Train derails in Pakistan, 56 dead
MEHRABPUR, Pakistan &
An express train crowded with holiday travelers derailed in southern Pakistan today, killing at least 56 people and leaving hundreds of terrified survivors to claw their way out of the wreckage in total darkness.
The train, which derailed at about 2 a.m., was loaded with an estimated 900 passengers, many of them heading home for the Islamic holiday of Eid ul-Adha.
Dozens of soldiers and police helped tend the injured and carry them away to waiting ambulances, as hundreds of people from the surrounding villages looked on. Army engineers used two cranes and cutting equipment to free the last survivors.
Passenger Mohammed Yusuf sat on a pink blanket next to a pile of discarded shoes and clothes, wailing in grief at the death of his younger brother.
He said his wife, two children and another brother were injured and taken to a hospital but their conditions were unknown. Yusuf, 26, said his brother survived the impact and was crying out in pain, but that he had been unable to free his trapped leg.
House to vote on $70B for Iraq
The Democratic-controlled House is expected to give President Bush an end-of-session victory in his yearlong battle with anti-war lawmakers over Iraq by approving $70 billion for U.S. military operations there and in Afghanistan.
The vote today also would represent the final step in sealing a deal between Democrats and Bush over how much money to provide domestic agencies whose budgets are set each year by Congress. The Iraq funds have been bundled with an omnibus appropriations measure to create a massive $555 billion package that Bush has signaled he will sign.
Providing the war funds was a bitter pill for most Democrats, who on Monday sent the Senate a bill limited to $31 billion for U.S. operations in Afghanistan, which have much broader support than the unpopular mission in Iraq.
That effort was doomed in the face of a Bush veto promise and a filibuster by Senate Republicans. The Senate rewrote the measure Tuesday night by a bipartisan tally and dropped the combined Iraq and Afghanistan funding in the House's lap as one of the last votes before most senators left Washington for the year.
"Even those of us who have disagreed on this war have always agreed on one thing: Troops in the field will not be left without the resources they need," Minority Leader Mitch McConnell, R-Ky., said.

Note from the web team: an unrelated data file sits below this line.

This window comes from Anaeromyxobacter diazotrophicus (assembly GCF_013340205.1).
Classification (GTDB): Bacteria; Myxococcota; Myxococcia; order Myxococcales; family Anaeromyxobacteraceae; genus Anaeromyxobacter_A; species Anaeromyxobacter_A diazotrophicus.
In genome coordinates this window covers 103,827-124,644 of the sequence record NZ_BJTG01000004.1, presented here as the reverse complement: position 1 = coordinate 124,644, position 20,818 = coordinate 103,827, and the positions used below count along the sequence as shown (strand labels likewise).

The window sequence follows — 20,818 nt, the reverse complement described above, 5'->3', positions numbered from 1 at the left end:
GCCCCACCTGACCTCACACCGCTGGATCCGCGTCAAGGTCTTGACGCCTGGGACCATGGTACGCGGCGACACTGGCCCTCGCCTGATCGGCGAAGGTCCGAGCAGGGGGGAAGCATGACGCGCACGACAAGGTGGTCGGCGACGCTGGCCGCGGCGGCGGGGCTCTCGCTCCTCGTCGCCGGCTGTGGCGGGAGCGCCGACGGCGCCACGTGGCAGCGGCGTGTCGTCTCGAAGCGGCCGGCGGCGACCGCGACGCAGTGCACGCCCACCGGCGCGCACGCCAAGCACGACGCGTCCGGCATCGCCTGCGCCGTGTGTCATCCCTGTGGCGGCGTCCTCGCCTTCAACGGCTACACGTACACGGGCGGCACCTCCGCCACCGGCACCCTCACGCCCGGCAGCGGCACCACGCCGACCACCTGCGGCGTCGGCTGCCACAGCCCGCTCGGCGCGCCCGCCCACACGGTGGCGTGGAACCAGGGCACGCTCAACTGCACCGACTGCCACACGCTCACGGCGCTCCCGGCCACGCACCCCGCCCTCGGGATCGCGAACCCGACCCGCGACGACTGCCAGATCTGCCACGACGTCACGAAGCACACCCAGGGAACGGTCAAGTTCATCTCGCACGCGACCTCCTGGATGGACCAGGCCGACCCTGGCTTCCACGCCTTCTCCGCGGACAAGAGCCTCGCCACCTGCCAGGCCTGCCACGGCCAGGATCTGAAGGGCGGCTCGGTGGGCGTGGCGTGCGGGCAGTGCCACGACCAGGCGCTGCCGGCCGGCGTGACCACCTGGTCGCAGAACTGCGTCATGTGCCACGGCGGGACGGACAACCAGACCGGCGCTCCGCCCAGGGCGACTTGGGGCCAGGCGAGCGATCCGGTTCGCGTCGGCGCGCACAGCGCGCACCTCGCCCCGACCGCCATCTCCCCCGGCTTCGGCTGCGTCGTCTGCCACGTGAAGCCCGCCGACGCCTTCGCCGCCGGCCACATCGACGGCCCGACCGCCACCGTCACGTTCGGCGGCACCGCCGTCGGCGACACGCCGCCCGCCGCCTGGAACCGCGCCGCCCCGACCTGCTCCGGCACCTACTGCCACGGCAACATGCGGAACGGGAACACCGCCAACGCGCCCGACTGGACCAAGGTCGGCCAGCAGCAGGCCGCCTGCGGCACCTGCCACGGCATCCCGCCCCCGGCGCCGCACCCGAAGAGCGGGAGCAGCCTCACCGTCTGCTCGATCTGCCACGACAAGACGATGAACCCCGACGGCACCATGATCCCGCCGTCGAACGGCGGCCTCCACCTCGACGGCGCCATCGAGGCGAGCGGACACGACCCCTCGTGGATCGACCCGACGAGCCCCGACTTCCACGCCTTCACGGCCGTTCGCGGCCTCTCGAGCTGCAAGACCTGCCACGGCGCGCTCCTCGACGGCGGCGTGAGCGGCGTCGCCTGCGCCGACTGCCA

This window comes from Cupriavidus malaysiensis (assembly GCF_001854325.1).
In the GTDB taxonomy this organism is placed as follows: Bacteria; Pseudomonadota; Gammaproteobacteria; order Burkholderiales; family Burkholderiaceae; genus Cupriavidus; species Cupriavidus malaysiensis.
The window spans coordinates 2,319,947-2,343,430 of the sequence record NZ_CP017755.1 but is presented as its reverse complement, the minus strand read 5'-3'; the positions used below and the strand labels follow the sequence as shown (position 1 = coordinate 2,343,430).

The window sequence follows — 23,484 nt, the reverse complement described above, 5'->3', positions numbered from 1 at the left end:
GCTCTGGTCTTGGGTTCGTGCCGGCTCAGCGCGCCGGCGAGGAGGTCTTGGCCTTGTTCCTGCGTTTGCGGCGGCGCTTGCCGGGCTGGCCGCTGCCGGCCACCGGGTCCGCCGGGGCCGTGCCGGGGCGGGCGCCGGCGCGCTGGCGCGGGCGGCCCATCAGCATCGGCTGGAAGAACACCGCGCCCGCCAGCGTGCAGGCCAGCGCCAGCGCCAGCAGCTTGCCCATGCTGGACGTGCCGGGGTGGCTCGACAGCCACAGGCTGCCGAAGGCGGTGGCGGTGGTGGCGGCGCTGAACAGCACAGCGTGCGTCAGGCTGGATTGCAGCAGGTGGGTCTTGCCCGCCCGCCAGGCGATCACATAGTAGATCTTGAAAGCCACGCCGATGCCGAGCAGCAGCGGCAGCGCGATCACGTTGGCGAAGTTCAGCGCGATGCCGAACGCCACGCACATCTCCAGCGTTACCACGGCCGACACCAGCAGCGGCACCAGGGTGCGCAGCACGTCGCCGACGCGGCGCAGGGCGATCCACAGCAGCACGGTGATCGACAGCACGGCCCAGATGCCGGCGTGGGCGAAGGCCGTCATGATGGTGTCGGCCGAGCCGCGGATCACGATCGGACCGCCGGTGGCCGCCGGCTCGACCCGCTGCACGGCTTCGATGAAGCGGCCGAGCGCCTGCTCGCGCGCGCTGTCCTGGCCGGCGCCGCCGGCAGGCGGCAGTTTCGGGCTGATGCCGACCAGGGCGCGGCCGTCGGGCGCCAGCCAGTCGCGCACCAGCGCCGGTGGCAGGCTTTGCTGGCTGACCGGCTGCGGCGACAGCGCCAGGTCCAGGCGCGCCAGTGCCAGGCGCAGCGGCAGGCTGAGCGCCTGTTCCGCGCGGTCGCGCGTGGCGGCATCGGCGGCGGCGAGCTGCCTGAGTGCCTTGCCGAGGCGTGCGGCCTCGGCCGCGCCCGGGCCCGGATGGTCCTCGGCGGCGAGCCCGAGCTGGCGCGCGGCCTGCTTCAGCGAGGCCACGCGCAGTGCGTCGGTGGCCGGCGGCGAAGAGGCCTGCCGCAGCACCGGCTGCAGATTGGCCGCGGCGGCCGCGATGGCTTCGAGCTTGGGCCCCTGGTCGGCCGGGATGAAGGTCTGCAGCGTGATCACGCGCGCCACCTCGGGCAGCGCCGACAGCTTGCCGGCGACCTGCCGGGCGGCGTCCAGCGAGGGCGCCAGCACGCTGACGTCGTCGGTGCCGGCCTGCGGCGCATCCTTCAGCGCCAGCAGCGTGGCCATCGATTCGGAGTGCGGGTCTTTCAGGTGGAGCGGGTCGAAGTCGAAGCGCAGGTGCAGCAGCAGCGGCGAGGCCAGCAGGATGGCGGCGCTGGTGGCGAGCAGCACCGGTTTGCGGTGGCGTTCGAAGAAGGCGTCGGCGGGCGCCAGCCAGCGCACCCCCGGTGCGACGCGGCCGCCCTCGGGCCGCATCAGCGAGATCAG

7.2 temblor strikes Alaska
ANCHORAGE, Alaska &
A large earthquake rattled Alaska's seismically active Aleutian Islands, but there were no immediate reports of any damages or injuries.
The magnitude-7.2 quake struck at 11:30 p.m. Tuesday and was centered about 125 miles west of Adak in the island chain, according to a preliminary report by the U.S. Geological Survey.
"" The Associated Press
A dispatcher with the Anchorage Police Department said he didn't feel the quake, some 1,300 miles away, and there were no reports of any injuries or damages.
The Aleutian Islands are a chain of more than 300 islands that extend southwestward from Alaska into the northern Pacific Ocean.
A tsunami warning was canceled early Wednesday for Alaska's coasts after officials determined waves from the earthquake posed no widespread destructive threat.
Exit polls show former Hyundai CEO Lee Myung-bak winning South Korean presidency
SEOUL, South Korea &
Exit polls showed Lee Myung-bak winning South Korea's presidential election by a landslide Wednesday, as voters overlooked fraud allegations in hope the former Hyundai CEO will revive the economy.
Lee of the conservative Grand National Party received 50.3 percent of the vote, according to an exit poll sponsored jointly by TV stations KBS and MBC.
The next closest candidate, liberal Chung Dong-young, had 26 percent, and independent Lee Hoi-chang was third with 13.5 percent.
The poll of 70,000 people had a margin of error of plus or minus — percentage point.
The results were similar to an exit poll by TV station SBS that had Lee winning with 51.3 percent of the vote. YTN news channel's exit poll put Lee on top with 49 percent.
AP NewsBreak: U.S. commanders in Baghdad angered to learn of Turkey bombing flight after fact
U.S. military commanders in Iraq didn't know Turkey was sending warplanes to bomb in northern Iraq until the planes had already crossed the border, said defense and diplomatic officials, who were angered about being left in the dark.